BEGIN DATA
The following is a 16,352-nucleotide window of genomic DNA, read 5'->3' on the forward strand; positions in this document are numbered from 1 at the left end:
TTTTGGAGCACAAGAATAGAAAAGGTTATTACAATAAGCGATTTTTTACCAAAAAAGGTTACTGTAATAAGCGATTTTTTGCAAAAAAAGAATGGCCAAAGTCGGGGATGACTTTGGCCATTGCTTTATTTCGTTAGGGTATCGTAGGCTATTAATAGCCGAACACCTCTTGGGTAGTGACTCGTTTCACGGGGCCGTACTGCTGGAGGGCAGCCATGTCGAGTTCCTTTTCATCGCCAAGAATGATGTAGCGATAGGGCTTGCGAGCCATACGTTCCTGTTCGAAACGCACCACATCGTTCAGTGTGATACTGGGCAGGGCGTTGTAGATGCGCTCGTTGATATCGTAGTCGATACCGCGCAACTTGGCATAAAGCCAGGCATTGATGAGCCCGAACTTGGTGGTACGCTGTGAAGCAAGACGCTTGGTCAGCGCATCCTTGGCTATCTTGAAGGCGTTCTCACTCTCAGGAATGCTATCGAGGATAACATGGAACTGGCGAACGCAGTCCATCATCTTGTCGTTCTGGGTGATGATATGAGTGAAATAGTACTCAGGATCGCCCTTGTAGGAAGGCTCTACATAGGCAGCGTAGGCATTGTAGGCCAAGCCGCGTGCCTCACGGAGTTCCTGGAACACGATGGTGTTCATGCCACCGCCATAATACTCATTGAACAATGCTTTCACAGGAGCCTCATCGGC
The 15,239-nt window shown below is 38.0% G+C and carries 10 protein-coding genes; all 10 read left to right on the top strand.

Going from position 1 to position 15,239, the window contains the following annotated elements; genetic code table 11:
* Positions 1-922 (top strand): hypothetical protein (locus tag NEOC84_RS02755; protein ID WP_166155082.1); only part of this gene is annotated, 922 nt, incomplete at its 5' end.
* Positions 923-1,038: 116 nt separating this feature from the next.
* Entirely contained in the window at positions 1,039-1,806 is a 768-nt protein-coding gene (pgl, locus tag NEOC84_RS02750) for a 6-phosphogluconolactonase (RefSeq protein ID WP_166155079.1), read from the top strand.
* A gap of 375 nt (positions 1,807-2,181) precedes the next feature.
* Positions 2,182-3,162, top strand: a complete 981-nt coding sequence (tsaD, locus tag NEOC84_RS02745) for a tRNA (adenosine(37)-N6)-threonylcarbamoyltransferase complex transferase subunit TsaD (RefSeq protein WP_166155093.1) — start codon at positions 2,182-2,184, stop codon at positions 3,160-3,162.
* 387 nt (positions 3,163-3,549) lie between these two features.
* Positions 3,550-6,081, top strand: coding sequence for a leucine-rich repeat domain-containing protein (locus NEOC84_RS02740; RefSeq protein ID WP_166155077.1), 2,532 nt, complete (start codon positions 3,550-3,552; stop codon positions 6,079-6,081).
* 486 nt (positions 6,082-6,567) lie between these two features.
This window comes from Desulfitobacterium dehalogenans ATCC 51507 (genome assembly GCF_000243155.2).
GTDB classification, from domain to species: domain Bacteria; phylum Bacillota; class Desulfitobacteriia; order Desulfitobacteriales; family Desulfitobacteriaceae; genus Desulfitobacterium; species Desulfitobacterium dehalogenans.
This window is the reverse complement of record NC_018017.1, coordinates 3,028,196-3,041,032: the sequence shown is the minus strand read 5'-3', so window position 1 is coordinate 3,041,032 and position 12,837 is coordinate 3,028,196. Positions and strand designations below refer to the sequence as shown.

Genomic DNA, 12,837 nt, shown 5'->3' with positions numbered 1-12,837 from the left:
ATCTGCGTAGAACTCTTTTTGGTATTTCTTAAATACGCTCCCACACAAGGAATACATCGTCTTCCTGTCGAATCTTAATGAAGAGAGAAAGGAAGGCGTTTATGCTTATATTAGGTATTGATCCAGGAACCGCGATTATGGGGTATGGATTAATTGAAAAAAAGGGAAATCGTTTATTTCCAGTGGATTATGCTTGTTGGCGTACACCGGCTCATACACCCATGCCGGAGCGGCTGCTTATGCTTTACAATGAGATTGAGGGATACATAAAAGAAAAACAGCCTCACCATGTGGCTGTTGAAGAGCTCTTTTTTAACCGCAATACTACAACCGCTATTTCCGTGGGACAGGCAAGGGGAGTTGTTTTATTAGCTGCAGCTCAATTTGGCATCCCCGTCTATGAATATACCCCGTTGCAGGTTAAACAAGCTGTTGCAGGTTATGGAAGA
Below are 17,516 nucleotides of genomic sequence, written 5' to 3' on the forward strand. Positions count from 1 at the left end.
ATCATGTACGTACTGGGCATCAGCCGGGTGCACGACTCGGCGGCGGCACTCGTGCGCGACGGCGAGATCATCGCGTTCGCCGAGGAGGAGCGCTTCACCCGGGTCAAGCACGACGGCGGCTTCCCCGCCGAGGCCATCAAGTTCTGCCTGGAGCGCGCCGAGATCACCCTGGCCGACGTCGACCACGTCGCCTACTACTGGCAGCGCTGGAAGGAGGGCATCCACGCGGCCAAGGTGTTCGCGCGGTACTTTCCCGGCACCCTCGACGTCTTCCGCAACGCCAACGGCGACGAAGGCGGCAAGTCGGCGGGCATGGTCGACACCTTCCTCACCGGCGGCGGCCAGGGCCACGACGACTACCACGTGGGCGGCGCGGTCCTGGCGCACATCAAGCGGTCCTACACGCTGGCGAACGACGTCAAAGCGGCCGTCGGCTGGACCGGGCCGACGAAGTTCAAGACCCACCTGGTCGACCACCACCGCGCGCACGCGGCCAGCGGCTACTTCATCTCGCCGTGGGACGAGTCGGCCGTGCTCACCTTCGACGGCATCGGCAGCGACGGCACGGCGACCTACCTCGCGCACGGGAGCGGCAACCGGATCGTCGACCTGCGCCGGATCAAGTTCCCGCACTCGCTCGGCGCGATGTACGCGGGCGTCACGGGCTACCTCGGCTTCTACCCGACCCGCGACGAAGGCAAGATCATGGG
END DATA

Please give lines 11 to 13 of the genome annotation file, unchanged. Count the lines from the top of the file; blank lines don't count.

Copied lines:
* Positions 3,550-6,081, top strand: coding sequence for a leucine-rich repeat domain-containing protein (locus NEOC84_RS02740; RefSeq protein ID WP_166155077.1), 2,532 nt, complete (start codon positions 3,550-3,552; stop codon positions 6,079-6,081).
* 486 nt (positions 6,082-6,567) lie between these two features.
This window comes from Desulfitobacterium dehalogenans ATCC 51507 (genome assembly GCF_000243155.2).